In December 1968 Science magazine published a paper by Garrett Hardin entitled “The Tragedy of the Commons”… [it] became one of the most cited academic papers ever published and its title a catch phrase. It has framed the debate about common property for the last 30 years…
Hardin’s basic argument was that common property systems allow individuals to benefit at a cost to the community, and therefore are inherently prone to decay, ecological exhaustion and collapse. Hardin got the idea for his theory from the Oxford economist, the Rev William Forster Lloyd…
– From A short history of enclosure in Britain by Simon Fairley.
Why are the cattle on a common so puny and stunted? Why is the common itself so bareworn and cropped so differently from the adjoining enclosures? If a person puts more cattle into his own field, the amount of the subsistence which they consume is all deducted from that which was at the command of his original stock; and if, before, there was no more than a sufficiency of pasture, he reaps no benefit from the additional cattle, what is gained one way, being lost in another. But if he puts more cattle on a common, the food which they consume forms a deduction which is shared between all the cattle, as well that of others as his own, and only a small part of it is taken from his own cattle.
– Rev William Forster Lloyd, 1833, quoted in A short history of enclosure in Britain by Simon Fairley.
The rational herdsman concludes that the only sensible course for him to pursue is to add another animal to his herd. And another; and another . . . But this is the conclusion reached by each and every rational herdsman sharing a commons. Therein is the tragedy. Each man is locked into a system that compels him to increase his herd without limit — in a world that is limited. Ruin is the destination toward which all men rush, each pursuing his own best interest in a society that believes in the freedom of the commons. Freedom in a commons brings ruin to all.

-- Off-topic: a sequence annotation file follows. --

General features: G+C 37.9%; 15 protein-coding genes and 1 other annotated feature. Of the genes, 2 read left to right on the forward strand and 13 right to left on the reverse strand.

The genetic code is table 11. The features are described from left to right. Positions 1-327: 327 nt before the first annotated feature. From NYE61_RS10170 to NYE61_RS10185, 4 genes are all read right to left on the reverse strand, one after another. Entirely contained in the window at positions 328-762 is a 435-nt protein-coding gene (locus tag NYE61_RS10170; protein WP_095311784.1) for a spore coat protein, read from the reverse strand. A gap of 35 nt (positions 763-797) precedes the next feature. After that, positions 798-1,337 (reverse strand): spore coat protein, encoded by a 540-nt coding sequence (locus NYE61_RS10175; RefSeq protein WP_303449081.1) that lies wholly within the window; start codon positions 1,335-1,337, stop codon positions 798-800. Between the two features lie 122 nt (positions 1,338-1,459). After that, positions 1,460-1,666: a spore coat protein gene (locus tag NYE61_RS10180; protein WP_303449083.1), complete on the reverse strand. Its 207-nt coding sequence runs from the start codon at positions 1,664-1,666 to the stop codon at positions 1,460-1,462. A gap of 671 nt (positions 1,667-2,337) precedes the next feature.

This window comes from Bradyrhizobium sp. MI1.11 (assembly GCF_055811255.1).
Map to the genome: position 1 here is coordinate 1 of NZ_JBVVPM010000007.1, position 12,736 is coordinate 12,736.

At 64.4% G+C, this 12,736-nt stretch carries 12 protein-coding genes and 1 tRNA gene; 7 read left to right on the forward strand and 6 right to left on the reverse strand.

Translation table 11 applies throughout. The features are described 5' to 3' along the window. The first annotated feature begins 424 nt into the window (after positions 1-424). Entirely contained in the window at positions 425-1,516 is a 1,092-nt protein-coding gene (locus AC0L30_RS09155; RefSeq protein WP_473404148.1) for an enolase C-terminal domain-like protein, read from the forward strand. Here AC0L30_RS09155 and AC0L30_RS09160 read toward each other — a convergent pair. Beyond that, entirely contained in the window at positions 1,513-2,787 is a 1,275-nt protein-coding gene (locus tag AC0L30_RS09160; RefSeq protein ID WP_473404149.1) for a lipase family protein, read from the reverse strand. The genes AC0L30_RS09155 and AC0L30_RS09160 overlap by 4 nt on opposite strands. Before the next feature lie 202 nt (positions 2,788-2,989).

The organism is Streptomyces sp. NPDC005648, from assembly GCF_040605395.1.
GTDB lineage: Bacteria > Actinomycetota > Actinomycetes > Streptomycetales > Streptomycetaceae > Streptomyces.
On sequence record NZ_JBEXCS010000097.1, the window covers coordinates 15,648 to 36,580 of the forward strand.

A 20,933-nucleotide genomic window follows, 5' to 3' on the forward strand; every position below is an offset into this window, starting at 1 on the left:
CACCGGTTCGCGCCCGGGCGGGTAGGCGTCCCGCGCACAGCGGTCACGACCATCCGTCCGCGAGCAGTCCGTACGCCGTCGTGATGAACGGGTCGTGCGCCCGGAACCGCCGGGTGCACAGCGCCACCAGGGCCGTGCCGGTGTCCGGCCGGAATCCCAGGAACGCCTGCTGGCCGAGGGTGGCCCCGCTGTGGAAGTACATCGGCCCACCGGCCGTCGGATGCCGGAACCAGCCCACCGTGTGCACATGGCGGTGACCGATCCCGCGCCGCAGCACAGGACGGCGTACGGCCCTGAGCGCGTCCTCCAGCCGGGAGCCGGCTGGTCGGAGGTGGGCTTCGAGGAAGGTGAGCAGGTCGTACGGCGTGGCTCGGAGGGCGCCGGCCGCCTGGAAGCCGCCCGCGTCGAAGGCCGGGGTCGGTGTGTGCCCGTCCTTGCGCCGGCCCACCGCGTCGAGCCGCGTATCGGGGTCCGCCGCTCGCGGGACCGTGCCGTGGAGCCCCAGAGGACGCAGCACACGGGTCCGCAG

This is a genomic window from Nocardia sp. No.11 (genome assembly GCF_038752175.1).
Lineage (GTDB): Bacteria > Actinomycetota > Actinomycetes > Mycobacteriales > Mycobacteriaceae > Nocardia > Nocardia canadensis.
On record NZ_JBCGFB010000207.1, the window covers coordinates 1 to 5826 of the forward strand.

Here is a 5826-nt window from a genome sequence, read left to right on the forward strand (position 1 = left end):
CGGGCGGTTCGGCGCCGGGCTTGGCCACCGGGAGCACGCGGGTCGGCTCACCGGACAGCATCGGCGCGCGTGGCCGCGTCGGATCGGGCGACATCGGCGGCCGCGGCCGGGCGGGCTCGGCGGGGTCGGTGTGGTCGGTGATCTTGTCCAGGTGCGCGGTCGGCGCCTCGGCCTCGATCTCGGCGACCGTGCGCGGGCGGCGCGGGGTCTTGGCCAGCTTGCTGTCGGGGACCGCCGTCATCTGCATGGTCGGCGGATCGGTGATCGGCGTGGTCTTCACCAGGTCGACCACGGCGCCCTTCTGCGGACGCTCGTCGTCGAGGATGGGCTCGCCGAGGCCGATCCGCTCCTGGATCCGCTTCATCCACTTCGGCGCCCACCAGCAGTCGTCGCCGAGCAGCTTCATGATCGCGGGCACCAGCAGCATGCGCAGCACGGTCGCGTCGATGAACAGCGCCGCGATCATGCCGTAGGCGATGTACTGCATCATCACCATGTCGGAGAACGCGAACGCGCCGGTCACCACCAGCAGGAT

An alternative to the commons need not be perfectly just to be preferable. With real estate and other material goods, the alternative we have chosen is the institution of private property coupled with legal inheritance. Is this system perfectly just? . . . We must admit that our legal system of private property plus inheritance is unjust — but we put up with it because we are not convinced, at the moment, that anyone has invented a better system. The alternative of the commons is too horrifying to contemplate. Injustice is preferable to total ruin.
– From ‘The Tragedy of the Commons’ by Garrett Hardin, ‘Science’, 1968, quoted in A short history of enclosure in Britain by Simon Fairley.
Thirty years have passed since Garrett Hardin’s influential article “The Tragedy of the Commons”. At first, many people agreed with Hardin’s metaphor that the users of a commons are caught in an inevitable process that leads to the destruction of the very resource on which they depend. The “rational” user of a commons, Hardin argued, makes demands on a resource until the expected benefits of his or her actions equal the expected costs. Because each user ignores costs imposed on others, individual decisions cumulate to a tragic overuse and the potential destruction of an open-access commons. Hardin’s proposed solution was “either socialism or the privatism of free enterprise”.
Although tragedies have undoubtedly occurred, it is also obvious that for thousands of years people have self-organized to manage common-pool resources, and users often do devise long-term, sustainable institutions for governing these resources. The prediction that resource users are led inevitably to destroy CPRs is based on a model that assumes all individuals are selfish, norm-free, and maximizers of short-run results. This model explains why market institutions facilitate an efficient allocation of private goods and services, and it is strongly supported by empirical data from open, competitive markets in industrial societies. However, predictions based on this model are not supported in field research or in laboratory experiments in which individuals face a public good or CPR problem and are able to communicate, sanction one another, or make new rules. Humans adopt a narrow, self-interested perspective in many settings, but can also use reciprocity to overcome social dilemmas.
– From ‘Revisiting the Commons: Local Lessons, Global Challenges’ by Elinor Ostrom, Joanna Burger, Christopher B. Field, Richard B. Norgaard, and David Policansky, ‘Science’, 1999. The lead author of this article, Elinor Ostrom, was awarded the Nobel Prize in economics in 2009.